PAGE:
Colonic lipoma incidence ranges from 0.035% to 4.4% and represents 0.2%–26% of all benign tumors in the colon, making them the second most common benign neoplasm of the large bowel.1,3,4 Lipomas less than 2 cm tend to be asymptomatic; however, those larger than 2 cm cause a variety of symptoms including abdominal pain, diarrhea, bleeding, intussusception, and bowel obstruction.1 Intussusception is relatively frequent in children; however, it is a rare clinical condition in adults, comprising 5% of all intussusception cases.5 Surgery is the definitive treatment for adult intussusceptions, given that up to 65% are due to malignancy.5,6 However, in the cases of colonic intussusception from a benign etiology, endoscopic management is an attractive alternative.
Traditionally, giant lipomas have also necessitated surgical removal, but recent advances in endoscopy have created a variety of techniques to remove lipomas effectively. Among these techniques, the most prevalent includes piecemeal EMR, as described in this case series, and endoscopic submucosal dissection (ESD), unroofing, and removal using an endoloop.7–9 Lorenzo et al provided instructional videos of each technique in the endoscopic management of gastrointestinal tract lipomas and suggest an algorithm.10 However, disagreement exists in the literature about which methods are both the safest and most effective because results have been contradictory with each technique appearing to have its limitations. EMR and ESD have demonstrated high rates of definitive resection; however, they are often purported to increase the risk of bleeding or perforation because of the poor electrical conductivity of adipose tissue.7,8 Given the benign nature of lipomas, the technical complexities and long procedure times to achieve a negative margin in ESD are unnecessary.11,12 Unroofing and removal using an endoloop are both often deemed safer to EMR and ESD; however, incomplete resection requiring additional subsequent EMR has been reported.7–9,13 Notably, a vast majority of these studies have focused on lipomas smaller than 8 cm.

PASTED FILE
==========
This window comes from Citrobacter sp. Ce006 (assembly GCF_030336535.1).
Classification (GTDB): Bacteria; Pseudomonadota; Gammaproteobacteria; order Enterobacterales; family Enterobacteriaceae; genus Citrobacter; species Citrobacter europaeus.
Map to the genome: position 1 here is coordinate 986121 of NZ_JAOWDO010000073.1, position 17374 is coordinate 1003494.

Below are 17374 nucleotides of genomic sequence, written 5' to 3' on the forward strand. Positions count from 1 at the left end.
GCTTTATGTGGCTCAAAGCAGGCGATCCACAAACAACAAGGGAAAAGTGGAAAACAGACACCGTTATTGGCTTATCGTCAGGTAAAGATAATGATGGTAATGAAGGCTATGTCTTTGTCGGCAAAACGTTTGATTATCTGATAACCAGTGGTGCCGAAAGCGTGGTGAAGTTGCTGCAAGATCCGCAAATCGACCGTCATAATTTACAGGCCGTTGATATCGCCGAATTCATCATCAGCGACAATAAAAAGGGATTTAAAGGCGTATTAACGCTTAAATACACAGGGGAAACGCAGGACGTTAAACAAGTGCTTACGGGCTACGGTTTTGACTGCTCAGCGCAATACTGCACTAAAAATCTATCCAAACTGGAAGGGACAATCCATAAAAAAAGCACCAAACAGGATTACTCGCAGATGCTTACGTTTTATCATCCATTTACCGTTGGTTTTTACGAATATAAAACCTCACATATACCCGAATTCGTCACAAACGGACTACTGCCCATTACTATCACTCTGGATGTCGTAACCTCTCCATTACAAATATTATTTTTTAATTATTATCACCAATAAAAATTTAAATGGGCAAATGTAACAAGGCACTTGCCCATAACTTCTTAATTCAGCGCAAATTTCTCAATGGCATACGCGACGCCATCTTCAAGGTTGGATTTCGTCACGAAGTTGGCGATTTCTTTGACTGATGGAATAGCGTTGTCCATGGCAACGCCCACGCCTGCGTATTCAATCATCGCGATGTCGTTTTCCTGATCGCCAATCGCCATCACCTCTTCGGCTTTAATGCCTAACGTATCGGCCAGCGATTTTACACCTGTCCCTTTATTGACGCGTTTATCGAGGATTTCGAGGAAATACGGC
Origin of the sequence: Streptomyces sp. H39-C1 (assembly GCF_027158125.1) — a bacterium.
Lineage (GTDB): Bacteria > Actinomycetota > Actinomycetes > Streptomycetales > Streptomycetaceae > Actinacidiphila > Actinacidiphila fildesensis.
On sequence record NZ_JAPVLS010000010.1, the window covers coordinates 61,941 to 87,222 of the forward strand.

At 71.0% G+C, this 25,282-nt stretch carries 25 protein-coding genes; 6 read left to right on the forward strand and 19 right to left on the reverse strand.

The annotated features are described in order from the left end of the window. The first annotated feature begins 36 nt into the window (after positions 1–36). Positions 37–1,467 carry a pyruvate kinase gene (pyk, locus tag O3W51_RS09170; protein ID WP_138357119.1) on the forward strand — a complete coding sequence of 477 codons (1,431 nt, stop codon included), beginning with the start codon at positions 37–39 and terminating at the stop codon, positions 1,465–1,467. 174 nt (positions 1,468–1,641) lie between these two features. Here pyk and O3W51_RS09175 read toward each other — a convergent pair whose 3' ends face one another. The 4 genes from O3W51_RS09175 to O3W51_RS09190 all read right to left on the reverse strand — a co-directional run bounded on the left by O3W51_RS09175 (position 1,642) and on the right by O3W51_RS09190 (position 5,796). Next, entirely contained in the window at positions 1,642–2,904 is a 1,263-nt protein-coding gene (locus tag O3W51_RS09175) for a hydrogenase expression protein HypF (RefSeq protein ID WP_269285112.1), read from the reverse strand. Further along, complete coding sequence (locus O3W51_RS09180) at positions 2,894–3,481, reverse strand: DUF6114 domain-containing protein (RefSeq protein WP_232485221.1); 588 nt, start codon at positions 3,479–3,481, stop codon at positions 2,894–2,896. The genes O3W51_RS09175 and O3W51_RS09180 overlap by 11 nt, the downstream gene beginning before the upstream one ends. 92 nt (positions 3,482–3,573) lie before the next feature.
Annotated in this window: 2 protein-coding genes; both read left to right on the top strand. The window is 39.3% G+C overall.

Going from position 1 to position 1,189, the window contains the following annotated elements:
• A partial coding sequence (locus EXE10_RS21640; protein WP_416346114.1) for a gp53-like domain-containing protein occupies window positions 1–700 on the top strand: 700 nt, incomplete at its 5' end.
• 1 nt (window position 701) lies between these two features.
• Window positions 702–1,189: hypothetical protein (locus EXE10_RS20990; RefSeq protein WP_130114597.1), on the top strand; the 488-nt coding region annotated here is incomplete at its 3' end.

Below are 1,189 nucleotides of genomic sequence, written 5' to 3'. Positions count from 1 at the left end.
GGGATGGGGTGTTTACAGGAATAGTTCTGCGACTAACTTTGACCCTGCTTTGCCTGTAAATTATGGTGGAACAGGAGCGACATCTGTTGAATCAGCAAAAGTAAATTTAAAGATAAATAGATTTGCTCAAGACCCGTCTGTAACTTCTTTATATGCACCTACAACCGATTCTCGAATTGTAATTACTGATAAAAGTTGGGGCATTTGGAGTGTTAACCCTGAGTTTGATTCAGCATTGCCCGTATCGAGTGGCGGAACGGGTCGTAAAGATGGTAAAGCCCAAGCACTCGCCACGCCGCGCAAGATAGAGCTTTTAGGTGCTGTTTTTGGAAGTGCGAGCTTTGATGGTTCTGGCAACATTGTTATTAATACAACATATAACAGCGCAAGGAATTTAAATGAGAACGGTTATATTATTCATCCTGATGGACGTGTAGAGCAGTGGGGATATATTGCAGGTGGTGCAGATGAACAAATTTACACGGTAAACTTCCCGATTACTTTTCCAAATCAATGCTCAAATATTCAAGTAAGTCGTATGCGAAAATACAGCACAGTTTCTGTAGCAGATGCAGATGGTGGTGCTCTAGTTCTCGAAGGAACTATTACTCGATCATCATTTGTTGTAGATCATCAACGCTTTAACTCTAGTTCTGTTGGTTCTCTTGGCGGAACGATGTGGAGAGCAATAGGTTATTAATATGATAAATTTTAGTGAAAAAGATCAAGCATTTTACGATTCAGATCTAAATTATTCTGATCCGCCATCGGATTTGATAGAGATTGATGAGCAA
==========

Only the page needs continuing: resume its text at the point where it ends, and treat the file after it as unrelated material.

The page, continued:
Our case series demonstrates complete, effective, and safe removal of massive lipomas (≥8 cm) causing intussusception via piecemeal EMR. No immediate or delayed adverse events nor recurrent symptoms were observed in the follow-up of over 1 year. Although other endoscopic techniques are known to be available, there is a lack of data supporting these alternatives when removing massive lipomas such as those found in this case series.9,12,14 Piecemeal EMR is a feasible alternative to surgery in treating intussusception caused by massive lipomas. Limitations of this series include small sample size; therefore, larger trials need to be conducted to further establish the safety and efficacy of piecemeal EMR for symptomatic, massive lipomas.
Author contributions: Both authors wrote the manuscript. M. Schopis is the article guarantor.
Financial disclosure: None to report.
Informed consent was obtained for this case report.
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© 2019 The Author(s). Published by Wolters Kluwer Health, Inc. on behalf of The American College of Gastroenterology.